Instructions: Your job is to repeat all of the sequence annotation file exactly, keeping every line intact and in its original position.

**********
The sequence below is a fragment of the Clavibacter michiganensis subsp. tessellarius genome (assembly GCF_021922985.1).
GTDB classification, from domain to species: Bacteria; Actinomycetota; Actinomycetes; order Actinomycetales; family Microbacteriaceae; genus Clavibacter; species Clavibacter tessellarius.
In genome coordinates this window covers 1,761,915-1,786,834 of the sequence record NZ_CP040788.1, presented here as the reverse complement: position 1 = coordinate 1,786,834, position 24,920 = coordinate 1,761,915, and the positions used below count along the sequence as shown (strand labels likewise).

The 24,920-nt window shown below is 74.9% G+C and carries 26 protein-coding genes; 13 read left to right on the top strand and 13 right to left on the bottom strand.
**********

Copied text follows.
The sequence below is a fragment of the Clavibacter michiganensis subsp. tessellarius genome (assembly GCF_021922985.1).
GTDB classification, from domain to species: Bacteria; Actinomycetota; Actinomycetes; order Actinomycetales; family Microbacteriaceae; genus Clavibacter; species Clavibacter tessellarius.
In genome coordinates this window covers 1,761,915-1,786,834 of the sequence record NZ_CP040788.1, presented here as the reverse complement: position 1 = coordinate 1,786,834, position 24,920 = coordinate 1,761,915, and the positions used below count along the sequence as shown (strand labels likewise).

The 24,920-nt window shown below is 74.9% G+C and carries 26 protein-coding genes; 13 read left to right on the top strand and 13 right to left on the bottom strand.